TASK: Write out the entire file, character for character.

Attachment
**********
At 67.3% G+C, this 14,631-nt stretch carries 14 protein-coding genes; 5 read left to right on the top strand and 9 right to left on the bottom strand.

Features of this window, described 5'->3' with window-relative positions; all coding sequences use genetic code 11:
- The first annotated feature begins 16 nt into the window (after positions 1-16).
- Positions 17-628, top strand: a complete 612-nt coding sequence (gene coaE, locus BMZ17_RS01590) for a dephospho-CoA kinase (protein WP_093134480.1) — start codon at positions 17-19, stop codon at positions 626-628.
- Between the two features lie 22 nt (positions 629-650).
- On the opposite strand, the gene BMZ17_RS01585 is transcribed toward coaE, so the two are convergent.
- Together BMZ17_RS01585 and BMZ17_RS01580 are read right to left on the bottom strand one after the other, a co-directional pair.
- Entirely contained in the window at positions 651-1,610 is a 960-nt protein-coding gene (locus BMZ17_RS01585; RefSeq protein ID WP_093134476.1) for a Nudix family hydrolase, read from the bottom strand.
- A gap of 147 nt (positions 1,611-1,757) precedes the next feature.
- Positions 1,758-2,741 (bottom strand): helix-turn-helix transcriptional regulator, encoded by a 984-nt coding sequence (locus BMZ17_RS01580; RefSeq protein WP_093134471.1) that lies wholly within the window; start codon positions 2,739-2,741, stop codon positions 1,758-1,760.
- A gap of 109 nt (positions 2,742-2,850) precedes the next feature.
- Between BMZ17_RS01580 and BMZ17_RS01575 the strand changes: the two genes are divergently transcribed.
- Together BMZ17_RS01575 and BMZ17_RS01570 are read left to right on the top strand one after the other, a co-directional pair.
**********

At 67.3% G+C, this 14,631-nt stretch carries 14 protein-coding genes; 5 read left to right on the top strand and 9 right to left on the bottom strand.

Features of this window, described 5'->3' with window-relative positions; all coding sequences use genetic code 11:
- The first annotated feature begins 16 nt into the window (after positions 1-16).
- Positions 17-628, top strand: a complete 612-nt coding sequence (gene coaE, locus BMZ17_RS01590) for a dephospho-CoA kinase (protein WP_093134480.1) — start codon at positions 17-19, stop codon at positions 626-628.
- Between the two features lie 22 nt (positions 629-650).
- On the opposite strand, the gene BMZ17_RS01585 is transcribed toward coaE, so the two are convergent.
- Together BMZ17_RS01585 and BMZ17_RS01580 are read right to left on the bottom strand one after the other, a co-directional pair.
- Entirely contained in the window at positions 651-1,610 is a 960-nt protein-coding gene (locus BMZ17_RS01585; RefSeq protein ID WP_093134476.1) for a Nudix family hydrolase, read from the bottom strand.
- A gap of 147 nt (positions 1,611-1,757) precedes the next feature.
- Positions 1,758-2,741 (bottom strand): helix-turn-helix transcriptional regulator, encoded by a 984-nt coding sequence (locus BMZ17_RS01580; RefSeq protein WP_093134471.1) that lies wholly within the window; start codon positions 2,739-2,741, stop codon positions 1,758-1,760.
- A gap of 109 nt (positions 2,742-2,850) precedes the next feature.
- Between BMZ17_RS01580 and BMZ17_RS01575 the strand changes: the two genes are divergently transcribed.
- Together BMZ17_RS01575 and BMZ17_RS01570 are read left to right on the top strand one after the other, a co-directional pair.